American Sign Language: The American Deaf Community

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Across the world there are myriads of different cultures. The United States alone incorporates several different cultures, one of those being the American Deaf culture. Often the Deaf are not thought of as their own culture or community, but simply as a group of people who share a common trait. However, the Deaf community, typically made up of people who are hard of hearing or have total hearing loss, but also including friends and family who are hearing, have formed a culture through their shared language, experiences, and heritage. Members abide by cultural rules, and have their own ways of showing respect and disrespect, sometimes live within their own all-Deaf societies, and have their own social, athletic, and religious organizations.…show more content…
American Sign Language borrows from other languages, mainly English, as many languages do. Thus, some of its grammar shows similarities to American English. The most common sentence structure used in ASL is the “topic-comment” structure, which requires the speaker/signer to reveal their purpose and then add their commentary. While this is present in English, it is with less frequency, as the English language typically requires more sentence variation. However, some grammatical structuring differs from that of American English. “WH-“ structure involves words such as which, where, when, what, and why. When using one of these, it must always be placed at the beginning of the sentence. While this is occasionally relevant in English, often, the WH- word is placed at the end of the…show more content…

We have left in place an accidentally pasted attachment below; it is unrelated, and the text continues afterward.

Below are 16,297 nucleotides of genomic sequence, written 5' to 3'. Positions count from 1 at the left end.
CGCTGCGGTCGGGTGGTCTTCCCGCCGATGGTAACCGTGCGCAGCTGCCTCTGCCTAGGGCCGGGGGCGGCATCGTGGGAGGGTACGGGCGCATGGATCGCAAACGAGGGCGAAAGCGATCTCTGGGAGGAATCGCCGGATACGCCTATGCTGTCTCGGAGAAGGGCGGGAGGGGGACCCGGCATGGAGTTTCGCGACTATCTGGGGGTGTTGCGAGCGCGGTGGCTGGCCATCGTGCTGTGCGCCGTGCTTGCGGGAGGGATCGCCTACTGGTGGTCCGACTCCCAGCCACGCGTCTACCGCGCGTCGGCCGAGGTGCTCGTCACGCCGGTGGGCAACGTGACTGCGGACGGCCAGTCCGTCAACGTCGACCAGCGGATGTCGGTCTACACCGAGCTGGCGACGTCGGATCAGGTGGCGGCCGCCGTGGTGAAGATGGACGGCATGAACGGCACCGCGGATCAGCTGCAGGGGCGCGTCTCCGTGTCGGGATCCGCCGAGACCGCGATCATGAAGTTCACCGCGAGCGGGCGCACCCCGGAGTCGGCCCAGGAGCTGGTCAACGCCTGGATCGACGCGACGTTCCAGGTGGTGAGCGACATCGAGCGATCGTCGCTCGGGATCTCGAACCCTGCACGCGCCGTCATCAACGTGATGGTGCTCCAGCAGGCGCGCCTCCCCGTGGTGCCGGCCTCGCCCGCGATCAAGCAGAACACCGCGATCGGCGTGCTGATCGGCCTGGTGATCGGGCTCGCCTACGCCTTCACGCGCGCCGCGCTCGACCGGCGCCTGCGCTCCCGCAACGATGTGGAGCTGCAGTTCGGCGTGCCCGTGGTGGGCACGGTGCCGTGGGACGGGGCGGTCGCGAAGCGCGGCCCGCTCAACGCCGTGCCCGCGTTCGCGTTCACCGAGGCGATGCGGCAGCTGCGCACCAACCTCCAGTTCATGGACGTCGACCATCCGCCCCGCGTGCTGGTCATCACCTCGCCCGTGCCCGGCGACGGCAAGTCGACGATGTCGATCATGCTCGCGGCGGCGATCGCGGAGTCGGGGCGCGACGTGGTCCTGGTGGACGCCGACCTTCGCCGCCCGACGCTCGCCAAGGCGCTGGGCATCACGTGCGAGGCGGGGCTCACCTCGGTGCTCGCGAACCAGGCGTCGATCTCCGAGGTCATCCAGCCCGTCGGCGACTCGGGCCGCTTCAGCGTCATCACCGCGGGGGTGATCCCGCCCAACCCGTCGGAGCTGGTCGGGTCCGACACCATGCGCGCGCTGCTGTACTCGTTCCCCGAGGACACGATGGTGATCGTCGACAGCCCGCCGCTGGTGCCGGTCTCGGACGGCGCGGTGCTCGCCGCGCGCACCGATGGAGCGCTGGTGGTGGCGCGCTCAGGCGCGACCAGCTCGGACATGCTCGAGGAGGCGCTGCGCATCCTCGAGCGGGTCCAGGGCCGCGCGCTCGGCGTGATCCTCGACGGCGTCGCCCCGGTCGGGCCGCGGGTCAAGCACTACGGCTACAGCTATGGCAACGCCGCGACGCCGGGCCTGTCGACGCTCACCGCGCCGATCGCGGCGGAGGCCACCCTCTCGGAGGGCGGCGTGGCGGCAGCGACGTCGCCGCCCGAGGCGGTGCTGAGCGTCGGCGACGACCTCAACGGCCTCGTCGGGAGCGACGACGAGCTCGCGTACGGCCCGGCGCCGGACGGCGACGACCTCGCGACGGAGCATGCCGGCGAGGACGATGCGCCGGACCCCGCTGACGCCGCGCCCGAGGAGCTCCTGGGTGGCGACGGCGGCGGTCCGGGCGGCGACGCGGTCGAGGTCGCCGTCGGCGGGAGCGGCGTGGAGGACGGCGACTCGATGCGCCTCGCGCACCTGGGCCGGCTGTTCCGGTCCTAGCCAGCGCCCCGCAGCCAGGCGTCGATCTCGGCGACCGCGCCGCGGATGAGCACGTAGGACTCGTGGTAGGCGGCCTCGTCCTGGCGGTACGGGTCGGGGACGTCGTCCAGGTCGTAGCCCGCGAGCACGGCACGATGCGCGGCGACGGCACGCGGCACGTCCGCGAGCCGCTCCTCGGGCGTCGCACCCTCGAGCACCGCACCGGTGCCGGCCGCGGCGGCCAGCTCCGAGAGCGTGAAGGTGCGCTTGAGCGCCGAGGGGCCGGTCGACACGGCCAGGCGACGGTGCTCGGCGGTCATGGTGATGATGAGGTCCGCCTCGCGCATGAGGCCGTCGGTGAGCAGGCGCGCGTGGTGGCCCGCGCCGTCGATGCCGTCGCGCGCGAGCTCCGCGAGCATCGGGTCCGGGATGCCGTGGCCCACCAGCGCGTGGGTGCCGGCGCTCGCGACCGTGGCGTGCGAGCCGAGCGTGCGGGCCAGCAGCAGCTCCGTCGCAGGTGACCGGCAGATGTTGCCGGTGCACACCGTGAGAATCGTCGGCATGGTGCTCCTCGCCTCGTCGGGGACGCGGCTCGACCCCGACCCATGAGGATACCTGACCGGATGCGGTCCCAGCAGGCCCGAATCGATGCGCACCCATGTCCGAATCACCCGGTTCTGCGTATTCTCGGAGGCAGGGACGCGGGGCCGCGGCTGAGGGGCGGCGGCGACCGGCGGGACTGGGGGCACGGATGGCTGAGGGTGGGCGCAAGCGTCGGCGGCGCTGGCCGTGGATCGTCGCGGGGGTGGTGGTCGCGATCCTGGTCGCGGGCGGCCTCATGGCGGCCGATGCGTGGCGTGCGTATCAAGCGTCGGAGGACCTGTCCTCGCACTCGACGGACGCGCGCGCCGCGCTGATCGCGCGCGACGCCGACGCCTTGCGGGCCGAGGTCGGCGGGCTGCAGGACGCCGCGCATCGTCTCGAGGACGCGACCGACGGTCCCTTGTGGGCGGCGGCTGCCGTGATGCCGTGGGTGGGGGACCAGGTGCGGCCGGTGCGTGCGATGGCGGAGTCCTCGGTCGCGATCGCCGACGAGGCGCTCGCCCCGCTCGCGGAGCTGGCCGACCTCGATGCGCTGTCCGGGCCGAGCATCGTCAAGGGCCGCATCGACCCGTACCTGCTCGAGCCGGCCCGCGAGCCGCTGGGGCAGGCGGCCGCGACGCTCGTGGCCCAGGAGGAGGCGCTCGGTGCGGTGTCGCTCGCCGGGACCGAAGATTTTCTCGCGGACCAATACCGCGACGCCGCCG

Classifiers are dedicated hand shapes used to help represent objects or concepts and provide additional information about nouns and verbs. Classifiers are used when telling stories or describing objects. For example, classifier three or CL: 3, a shape involving the extension of the signer’s first two fingers and thumb, refers to a car or vehicle and can tell a story by mimicking the movements of whatever vehicle it represents. These representative hand shapes hold importance in ASL as they help to clarify or incorporate more detail into a message or story. They also make describing an object much easier and more efficient. Classifier C, or CL: C, can easily be used to describe the layout of a kitchen’s counter top or the placement of a couch in a

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